Terry Nation also wasn’t solely responsible for making The Daleks such a great story and script. In fact I’m certain that the brilliance of the script is largely down to Doctor Who’s story/script editor David Whitaker, who was mainly responsible for maintaining the continuity of the regular characters, in their behaviour as well as their expanding story and character profiles. However, I feel this simple description doesn’t do justice to the amount of work David Whitaker did for Doctor Who, particularly for The Daleks. It’s clear, both from production diaries (as can be found in Doctor Who - The Handbook: The First Doctor (1994), by David J Howe, Mark Stammers and Stephen James Walker), interviews and other non-fiction books on the programme’s early years that Terry Nation was mainly an ideas writer and didn’t really have much understanding of writing character or creative description, or at least in 1963 anyway. David Whitaker greatly fleshed out the characters and also gave most of them brilliant character development, even to non-regulars, like some of the Thals who went through as much of an emotional journey as the Doctor and his companions. I also wouldn’t be surprised if Whitaker was also the author of many of the story’s political overtones. However, most importantly of all he helps keep the audience involved in the adventure through some amazing dialogue and numerous dramatic twists and turns which stop us from taking anything for granted in the story, such as the radiation revelation in episode 2, and when Ian realises that the Daleks still have the fluid link at the end of episode 4. Whitaker also expertly writes a slowly build up of tension in the final episode so that the victorious climax gives us a memorable, thrilling and satisfying ending to this magnificent epic adventure. The only thing that spoils the story is the unfortunate padding that makes up significant parts of episodes 5 and 6, as both writers struggle to keep the Thals’ jungle trek to the Mountain caves interesting, but on the whole Whitaker always tries to keep the story dynamic, thrilling and on-the-move, and overall succeeds.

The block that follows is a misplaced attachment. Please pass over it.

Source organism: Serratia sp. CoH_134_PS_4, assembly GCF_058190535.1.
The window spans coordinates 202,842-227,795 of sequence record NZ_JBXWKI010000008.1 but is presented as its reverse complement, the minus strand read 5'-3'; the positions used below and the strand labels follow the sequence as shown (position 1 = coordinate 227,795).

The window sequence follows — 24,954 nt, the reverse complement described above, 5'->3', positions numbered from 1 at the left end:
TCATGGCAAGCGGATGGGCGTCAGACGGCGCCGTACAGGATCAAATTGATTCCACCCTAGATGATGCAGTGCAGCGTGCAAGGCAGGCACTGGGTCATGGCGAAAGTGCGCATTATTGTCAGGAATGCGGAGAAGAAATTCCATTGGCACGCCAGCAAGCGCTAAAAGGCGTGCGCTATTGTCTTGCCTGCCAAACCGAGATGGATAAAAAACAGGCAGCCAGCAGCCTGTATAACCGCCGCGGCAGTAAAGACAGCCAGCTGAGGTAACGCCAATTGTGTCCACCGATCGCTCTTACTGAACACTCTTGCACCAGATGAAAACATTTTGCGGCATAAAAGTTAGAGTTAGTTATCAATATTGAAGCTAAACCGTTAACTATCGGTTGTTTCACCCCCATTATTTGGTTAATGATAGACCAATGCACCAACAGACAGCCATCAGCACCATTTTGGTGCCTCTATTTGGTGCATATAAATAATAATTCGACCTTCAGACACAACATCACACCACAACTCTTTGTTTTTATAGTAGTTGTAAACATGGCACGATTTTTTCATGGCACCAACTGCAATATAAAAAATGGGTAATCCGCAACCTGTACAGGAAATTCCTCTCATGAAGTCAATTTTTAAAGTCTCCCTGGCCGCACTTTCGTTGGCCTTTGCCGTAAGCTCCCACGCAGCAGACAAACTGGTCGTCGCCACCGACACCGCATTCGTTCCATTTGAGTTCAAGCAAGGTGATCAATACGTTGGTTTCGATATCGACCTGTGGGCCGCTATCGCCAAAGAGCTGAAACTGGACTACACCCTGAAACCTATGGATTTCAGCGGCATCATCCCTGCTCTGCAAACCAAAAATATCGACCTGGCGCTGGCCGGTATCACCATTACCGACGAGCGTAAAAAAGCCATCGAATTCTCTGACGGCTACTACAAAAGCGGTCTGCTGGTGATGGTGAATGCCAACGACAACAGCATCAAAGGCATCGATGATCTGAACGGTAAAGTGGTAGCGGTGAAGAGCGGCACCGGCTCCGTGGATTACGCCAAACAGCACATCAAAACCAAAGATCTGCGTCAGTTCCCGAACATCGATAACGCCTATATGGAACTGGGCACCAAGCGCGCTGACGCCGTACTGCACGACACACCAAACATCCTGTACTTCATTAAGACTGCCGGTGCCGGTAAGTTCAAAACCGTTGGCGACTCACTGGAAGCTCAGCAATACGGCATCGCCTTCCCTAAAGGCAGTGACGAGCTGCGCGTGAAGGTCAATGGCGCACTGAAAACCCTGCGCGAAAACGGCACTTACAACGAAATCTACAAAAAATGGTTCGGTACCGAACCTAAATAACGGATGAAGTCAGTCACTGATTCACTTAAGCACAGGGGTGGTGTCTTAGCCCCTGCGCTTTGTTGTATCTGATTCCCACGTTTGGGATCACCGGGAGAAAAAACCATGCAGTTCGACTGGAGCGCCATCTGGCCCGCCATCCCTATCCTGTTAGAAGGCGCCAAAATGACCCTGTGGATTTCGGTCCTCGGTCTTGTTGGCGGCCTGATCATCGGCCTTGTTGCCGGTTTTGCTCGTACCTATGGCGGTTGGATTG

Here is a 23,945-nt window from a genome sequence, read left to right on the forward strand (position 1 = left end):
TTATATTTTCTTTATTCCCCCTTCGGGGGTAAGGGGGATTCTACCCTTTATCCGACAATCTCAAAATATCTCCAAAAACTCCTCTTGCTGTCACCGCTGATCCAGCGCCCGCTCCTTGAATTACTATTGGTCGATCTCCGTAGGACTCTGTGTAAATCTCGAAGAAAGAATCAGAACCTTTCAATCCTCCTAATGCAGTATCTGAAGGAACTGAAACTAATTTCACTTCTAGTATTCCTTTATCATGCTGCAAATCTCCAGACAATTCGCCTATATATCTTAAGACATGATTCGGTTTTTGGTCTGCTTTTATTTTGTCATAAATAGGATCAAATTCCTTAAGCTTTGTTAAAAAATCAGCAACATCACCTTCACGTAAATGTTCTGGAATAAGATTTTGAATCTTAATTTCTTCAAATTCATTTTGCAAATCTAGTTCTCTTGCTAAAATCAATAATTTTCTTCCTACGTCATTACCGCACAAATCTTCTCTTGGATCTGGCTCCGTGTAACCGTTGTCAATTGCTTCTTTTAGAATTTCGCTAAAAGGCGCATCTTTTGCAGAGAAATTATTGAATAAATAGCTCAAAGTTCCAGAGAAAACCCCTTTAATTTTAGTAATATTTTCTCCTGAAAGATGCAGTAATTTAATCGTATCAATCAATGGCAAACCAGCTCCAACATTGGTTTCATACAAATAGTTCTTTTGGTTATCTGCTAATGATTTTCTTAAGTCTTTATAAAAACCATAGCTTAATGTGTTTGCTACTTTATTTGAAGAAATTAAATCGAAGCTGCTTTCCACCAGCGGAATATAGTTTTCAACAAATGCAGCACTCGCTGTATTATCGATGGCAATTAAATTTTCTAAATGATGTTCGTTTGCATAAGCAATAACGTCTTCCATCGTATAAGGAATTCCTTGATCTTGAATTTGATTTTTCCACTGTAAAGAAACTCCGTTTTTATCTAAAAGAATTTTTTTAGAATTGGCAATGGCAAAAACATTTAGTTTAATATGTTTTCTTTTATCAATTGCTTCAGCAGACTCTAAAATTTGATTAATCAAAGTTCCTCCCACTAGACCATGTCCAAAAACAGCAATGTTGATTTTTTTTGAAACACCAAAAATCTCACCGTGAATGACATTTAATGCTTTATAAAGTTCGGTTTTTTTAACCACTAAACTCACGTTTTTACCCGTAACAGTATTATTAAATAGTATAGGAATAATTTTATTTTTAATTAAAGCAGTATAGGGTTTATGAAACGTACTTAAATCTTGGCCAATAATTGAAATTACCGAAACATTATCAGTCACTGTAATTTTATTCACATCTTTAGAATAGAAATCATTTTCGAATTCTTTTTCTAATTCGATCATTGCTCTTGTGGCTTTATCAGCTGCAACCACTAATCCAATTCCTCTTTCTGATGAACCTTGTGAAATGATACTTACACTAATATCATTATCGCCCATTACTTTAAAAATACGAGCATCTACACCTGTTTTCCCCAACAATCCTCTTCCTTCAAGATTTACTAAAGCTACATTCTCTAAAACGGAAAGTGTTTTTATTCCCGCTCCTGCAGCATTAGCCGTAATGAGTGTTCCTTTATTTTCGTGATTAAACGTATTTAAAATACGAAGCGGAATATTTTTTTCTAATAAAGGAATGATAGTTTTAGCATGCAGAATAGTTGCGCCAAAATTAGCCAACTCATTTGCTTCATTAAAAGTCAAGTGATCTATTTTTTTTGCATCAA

The characterisation that David Whitaker writes in The Daleks is truly masterful. I don’t think the original TARDIS team has been written any better than here. The Doctor is still very much the anti-hero that was introduced to viewers in An Unearthly Child, albeit slightly more trusting and respectful of his reluctant companions than before. At the beginning of the story we can clearly see that he is still rather ruthless, and operates from a position of self-interest. This is also where see that the Doctor has a scientific lust for knowledge and can’t abide a mystery. This selfish greed to uncover the truth about the metal city, regardless of the personal cost and consequences to his travelling companions, causes him to ruthlessly sabotage his own Time Ship, just so he can trick his companions into letting him go there. The Doctor’s devious behaviour rather parabolically leads him into a deadly folly as all the time travellers are exposed to a fatal amount of radiation that for a long while seems incurable. I must say that this development was an electrifying twist, and even after watching this serial several times over the years, it still puts me on the edge of my seat every time (in fact most of episode two does, it’s that good!). This near fatal mistake, combined with his personal encounter with the Daleks seem to noticeably soften the Doctor slightly as a character, because he never seems to be quite as selfish as this again. Although the circumstances surrounding the fluid link forces the Doctor to aid the Thals in defeating and overthrowing the Daleks, his concern over the Daleks’ plans in episode 7 seem to be more than just self-preservation, even if at first he coldly didn’t seem to care about the potential genocide of the Thals. It’s interesting that it took a force as totally abhorrent, callous, evil and destructive as the Daleks to convince the Doctor of the morals of the sanctity of life, the need to fight evil and injustice in the Universe (where it didn’t affect the timelines of course), and the need to protect the innocent from it. Although it’s important to note that the Doctor is still a long way from being the hero we know and love at this point, this is where he first starts to get his lighter shades of grey in his character. Non-intervention may still be an option for him, but it’s no longer the only option. At least he now knows that what’s right and what’s best for him are not always the same thing. Though I do love the moments when we get to see the gentler side of the Doctor, like when he encourages the others to think about how to put a Dalek out of operation; exclaims admiration for Barbara when she shares his point of view; gives departing words of wisdom to the Thals; or just joyously gets caught out by the Daleks while bragging about his ingenuity to Susan.